Basketball never was her best sport. She scored 10 goals in a soccer game. She lettered twice in volleyball at Barstow. She was always told she had the body to be a Division I swimmer, but the team aspect of basketball had a certain appeal.
As a senior, Kate led Barstow to its most accomplished girls basketball season in school history. She broke Barstow’s career scoring record, finishing with 1,490 points a four-year starter, nearly 100 more than the previous mark, and was selected to the Missouri Class 3 all-state team.
“Kate was the player that would take on any role that we needed her to,” House said. “She would be that person who would be our best scoring threat from anywhere inside the three-point line. Every now and then, she would even have to bring the ball up the court. She was willing to take on that role, even if it was uncomfortable.”
When she attends Vanderbilt, it was be the first time in a more than a decade that she hasn’t played competitive basketball. She had opportunities to play at lower levels but opted to focus solely on academics.
The past year-plus included visits to more than 15 college campuses before she ultimately settled on Vanderbilt, bypassing suggestions from those close to her. Her dad had hoped she might pick Stanford, where he played collegiate golf before embarking on a professional career.
But he and his wife knew better.
“I think we learned pretty early on not to tell her what to do, because she’s always been such a strong-willed child who wants to be independent,” Shea said. “I think as a parent you realize when you need to step back and let them do their own thing.”
There are rather lofty career ambitions waiting, derived from world travels and volunteer work. If there’s one thing that prompts Kate to boast, it’s the latter. The Congressional Gold Medal required 400 hours of community service. She most often frequented Rose Brooks, a local domestic violence center. On Saturday mornings, Kate and her mom helped run a clothing store in the center. Later, she convinced classmates to join.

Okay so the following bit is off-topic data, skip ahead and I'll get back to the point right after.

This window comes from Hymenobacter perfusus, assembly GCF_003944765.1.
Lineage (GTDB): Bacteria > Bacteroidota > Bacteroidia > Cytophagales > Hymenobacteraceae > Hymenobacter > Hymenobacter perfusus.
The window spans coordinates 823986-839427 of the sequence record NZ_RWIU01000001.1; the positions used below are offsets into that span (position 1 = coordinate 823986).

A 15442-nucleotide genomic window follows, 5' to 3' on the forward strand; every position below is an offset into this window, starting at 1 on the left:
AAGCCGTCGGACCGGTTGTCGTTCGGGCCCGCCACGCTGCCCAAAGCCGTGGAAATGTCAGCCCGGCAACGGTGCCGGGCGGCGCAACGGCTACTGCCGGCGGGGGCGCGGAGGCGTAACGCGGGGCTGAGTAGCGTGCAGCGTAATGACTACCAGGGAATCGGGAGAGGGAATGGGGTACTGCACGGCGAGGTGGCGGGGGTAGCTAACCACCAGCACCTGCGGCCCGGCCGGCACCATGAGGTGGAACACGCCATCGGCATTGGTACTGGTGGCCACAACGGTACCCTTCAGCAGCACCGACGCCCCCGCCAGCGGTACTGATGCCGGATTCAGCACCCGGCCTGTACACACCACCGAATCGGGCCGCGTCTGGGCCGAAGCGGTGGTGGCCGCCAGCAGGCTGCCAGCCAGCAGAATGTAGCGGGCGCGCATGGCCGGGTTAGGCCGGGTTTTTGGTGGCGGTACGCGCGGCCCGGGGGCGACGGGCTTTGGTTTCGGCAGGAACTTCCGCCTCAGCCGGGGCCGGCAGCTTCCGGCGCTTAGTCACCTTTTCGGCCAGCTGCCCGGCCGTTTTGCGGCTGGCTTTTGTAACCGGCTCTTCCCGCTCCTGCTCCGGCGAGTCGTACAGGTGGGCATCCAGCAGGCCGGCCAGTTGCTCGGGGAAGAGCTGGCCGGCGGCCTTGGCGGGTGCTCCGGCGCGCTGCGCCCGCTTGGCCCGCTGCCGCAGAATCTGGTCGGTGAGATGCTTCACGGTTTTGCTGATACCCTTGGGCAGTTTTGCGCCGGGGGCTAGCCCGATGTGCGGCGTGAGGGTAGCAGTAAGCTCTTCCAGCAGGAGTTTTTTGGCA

“It’s just very humbling,” Kate said. “I think that’s taught me a lot about others, about compassion for others and even taught me about myself.”
Kate has visited nearly two dozen countries — with stops in Europe, Asia, Africa and others. They are learning adventures as much as vacations.
The final piece of the Congressional Gold Medal is an expedition or an exploration. Kate could have picked from any number of sites. But she turned it into an educational project.
For weeks, she researched her family history, tracing it back to find ancestors who fought in the American Revolution and some who lived before it. The tree sprouted in Lithuania, she discovered, and so she took her expedition there.
During her travels, Kate picked up on something — a career path. She wants to become a doctor, one who specializes in health epidemics in underdeveloped countries.
“I want to learn how we can solve these,” Kate said. “A lot of the time, our solution is just to throw money at the problem, but it doesn’t really solve it. I’d love to be there and do what I can to help.”
That was part of the motivation in selecting Vanderbilt. It has an abroad program that will allow her to study in South Africa.
This weekend, she is visiting Tanzania, an East African country. She has already researched a medical mission there.
“I think she’s comfortable being uncomfortable,” Shea said. “She’s always been someone who isn’t afraid to step out of her element a little bit.
“That’s who she is. She has that in her soul.”